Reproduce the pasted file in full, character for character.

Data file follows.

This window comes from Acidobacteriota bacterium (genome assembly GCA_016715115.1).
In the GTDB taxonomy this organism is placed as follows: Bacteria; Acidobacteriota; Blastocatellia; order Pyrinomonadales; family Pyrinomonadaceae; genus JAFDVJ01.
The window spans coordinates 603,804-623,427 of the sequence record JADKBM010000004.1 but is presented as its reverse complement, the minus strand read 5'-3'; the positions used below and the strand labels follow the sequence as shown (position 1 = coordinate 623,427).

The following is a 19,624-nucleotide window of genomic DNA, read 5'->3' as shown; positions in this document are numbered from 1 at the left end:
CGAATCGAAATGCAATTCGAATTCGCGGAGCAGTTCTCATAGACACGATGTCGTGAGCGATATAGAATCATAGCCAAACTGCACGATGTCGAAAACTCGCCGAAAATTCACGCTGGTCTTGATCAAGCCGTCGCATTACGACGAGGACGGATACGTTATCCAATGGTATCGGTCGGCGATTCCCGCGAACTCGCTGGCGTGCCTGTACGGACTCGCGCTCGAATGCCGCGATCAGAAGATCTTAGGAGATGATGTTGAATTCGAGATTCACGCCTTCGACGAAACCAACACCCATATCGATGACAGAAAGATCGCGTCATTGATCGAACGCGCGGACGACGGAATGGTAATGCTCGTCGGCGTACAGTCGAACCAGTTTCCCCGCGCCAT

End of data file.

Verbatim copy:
This window comes from Acidobacteriota bacterium (genome assembly GCA_016715115.1).
In the GTDB taxonomy this organism is placed as follows: Bacteria; Acidobacteriota; Blastocatellia; order Pyrinomonadales; family Pyrinomonadaceae; genus JAFDVJ01.
The window spans coordinates 603,804-623,427 of the sequence record JADKBM010000004.1 but is presented as its reverse complement, the minus strand read 5'-3'; the positions used below and the strand labels follow the sequence as shown (position 1 = coordinate 623,427).

The following is a 19,624-nucleotide window of genomic DNA, read 5'->3' as shown; positions in this document are numbered from 1 at the left end:
CGAATCGAAATGCAATTCGAATTCGCGGAGCAGTTCTCATAGACACGATGTCGTGAGCGATATAGAATCATAGCCAAACTGCACGATGTCGAAAACTCGCCGAAAATTCACGCTGGTCTTGATCAAGCCGTCGCATTACGACGAGGACGGATACGTTATCCAATGGTATCGGTCGGCGATTCCCGCGAACTCGCTGGCGTGCCTGTACGGACTCGCGCTCGAATGCCGCGATCAGAAGATCTTAGGAGATGATGTTGAATTCGAGATTCACGCCTTCGACGAAACCAACACCCATATCGATGACAGAAAGATCGCGTCATTGATCGAACGCGCGGACGACGGAATGGTAATGCTCGTCGGCGTACAGTCGAACCAGTTTCCCCGCGCCAT